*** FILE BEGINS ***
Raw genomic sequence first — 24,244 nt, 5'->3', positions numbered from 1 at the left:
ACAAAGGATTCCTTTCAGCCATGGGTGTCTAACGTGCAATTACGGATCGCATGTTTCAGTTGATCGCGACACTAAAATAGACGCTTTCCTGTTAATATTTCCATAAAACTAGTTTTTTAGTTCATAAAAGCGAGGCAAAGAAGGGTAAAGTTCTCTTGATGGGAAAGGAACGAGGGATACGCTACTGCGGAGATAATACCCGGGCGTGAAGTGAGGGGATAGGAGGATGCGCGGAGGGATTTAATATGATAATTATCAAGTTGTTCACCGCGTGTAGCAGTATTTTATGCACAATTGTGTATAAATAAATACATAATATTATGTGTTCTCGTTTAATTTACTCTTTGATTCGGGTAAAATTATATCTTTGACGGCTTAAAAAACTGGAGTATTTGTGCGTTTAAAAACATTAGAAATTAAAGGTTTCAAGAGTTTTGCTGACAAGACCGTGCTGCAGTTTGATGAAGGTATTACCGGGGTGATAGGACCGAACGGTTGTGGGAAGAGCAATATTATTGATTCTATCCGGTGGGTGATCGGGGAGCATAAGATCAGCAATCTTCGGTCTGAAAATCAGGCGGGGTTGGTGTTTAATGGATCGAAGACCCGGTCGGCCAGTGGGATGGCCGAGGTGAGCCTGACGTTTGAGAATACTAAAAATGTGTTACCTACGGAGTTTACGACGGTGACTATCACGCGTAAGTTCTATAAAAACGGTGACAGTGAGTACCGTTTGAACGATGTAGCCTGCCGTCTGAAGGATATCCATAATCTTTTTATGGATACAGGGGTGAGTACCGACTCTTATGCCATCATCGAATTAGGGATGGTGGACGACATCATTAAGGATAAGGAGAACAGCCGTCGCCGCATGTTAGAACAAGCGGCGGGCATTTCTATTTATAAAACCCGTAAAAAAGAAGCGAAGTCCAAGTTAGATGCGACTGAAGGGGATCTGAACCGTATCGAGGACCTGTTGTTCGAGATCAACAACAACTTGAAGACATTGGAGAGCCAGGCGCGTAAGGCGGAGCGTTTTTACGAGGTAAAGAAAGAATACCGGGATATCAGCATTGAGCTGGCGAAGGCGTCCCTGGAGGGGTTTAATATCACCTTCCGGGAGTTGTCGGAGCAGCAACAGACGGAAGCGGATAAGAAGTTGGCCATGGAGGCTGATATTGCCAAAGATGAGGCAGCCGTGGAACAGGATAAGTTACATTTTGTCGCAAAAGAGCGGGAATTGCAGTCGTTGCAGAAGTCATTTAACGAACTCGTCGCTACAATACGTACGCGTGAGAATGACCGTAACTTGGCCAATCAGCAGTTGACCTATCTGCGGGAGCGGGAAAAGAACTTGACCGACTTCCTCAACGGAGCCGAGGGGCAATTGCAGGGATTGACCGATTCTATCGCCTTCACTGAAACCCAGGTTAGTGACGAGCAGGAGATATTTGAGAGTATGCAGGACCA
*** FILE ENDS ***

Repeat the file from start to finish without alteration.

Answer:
Raw genomic sequence first — 24,244 nt, 5'->3', positions numbered from 1 at the left:
ACAAAGGATTCCTTTCAGCCATGGGTGTCTAACGTGCAATTACGGATCGCATGTTTCAGTTGATCGCGACACTAAAATAGACGCTTTCCTGTTAATATTTCCATAAAACTAGTTTTTTAGTTCATAAAAGCGAGGCAAAGAAGGGTAAAGTTCTCTTGATGGGAAAGGAACGAGGGATACGCTACTGCGGAGATAATACCCGGGCGTGAAGTGAGGGGATAGGAGGATGCGCGGAGGGATTTAATATGATAATTATCAAGTTGTTCACCGCGTGTAGCAGTATTTTATGCACAATTGTGTATAAATAAATACATAATATTATGTGTTCTCGTTTAATTTACTCTTTGATTCGGGTAAAATTATATCTTTGACGGCTTAAAAAACTGGAGTATTTGTGCGTTTAAAAACATTAGAAATTAAAGGTTTCAAGAGTTTTGCTGACAAGACCGTGCTGCAGTTTGATGAAGGTATTACCGGGGTGATAGGACCGAACGGTTGTGGGAAGAGCAATATTATTGATTCTATCCGGTGGGTGATCGGGGAGCATAAGATCAGCAATCTTCGGTCTGAAAATCAGGCGGGGTTGGTGTTTAATGGATCGAAGACCCGGTCGGCCAGTGGGATGGCCGAGGTGAGCCTGACGTTTGAGAATACTAAAAATGTGTTACCTACGGAGTTTACGACGGTGACTATCACGCGTAAGTTCTATAAAAACGGTGACAGTGAGTACCGTTTGAACGATGTAGCCTGCCGTCTGAAGGATATCCATAATCTTTTTATGGATACAGGGGTGAGTACCGACTCTTATGCCATCATCGAATTAGGGATGGTGGACGACATCATTAAGGATAAGGAGAACAGCCGTCGCCGCATGTTAGAACAAGCGGCGGGCATTTCTATTTATAAAACCCGTAAAAAAGAAGCGAAGTCCAAGTTAGATGCGACTGAAGGGGATCTGAACCGTATCGAGGACCTGTTGTTCGAGATCAACAACAACTTGAAGACATTGGAGAGCCAGGCGCGTAAGGCGGAGCGTTTTTACGAGGTAAAGAAAGAATACCGGGATATCAGCATTGAGCTGGCGAAGGCGTCCCTGGAGGGGTTTAATATCACCTTCCGGGAGTTGTCGGAGCAGCAACAGACGGAAGCGGATAAGAAGTTGGCCATGGAGGCTGATATTGCCAAAGATGAGGCAGCCGTGGAACAGGATAAGTTACATTTTGTCGCAAAAGAGCGGGAATTGCAGTCGTTGCAGAAGTCATTTAACGAACTCGTCGCTACAATACGTACGCGTGAGAATGACCGTAACTTGGCCAATCAGCAGTTGACCTATCTGCGGGAGCGGGAAAAGAACTTGACCGACTTCCTCAACGGAGCCGAGGGGCAATTGCAGGGATTGACCGATTCTATCGCCTTCACTGAAACCCAGGTTAGTGACGAGCAGGAGATATTTGAGAGTATGCAGGACCA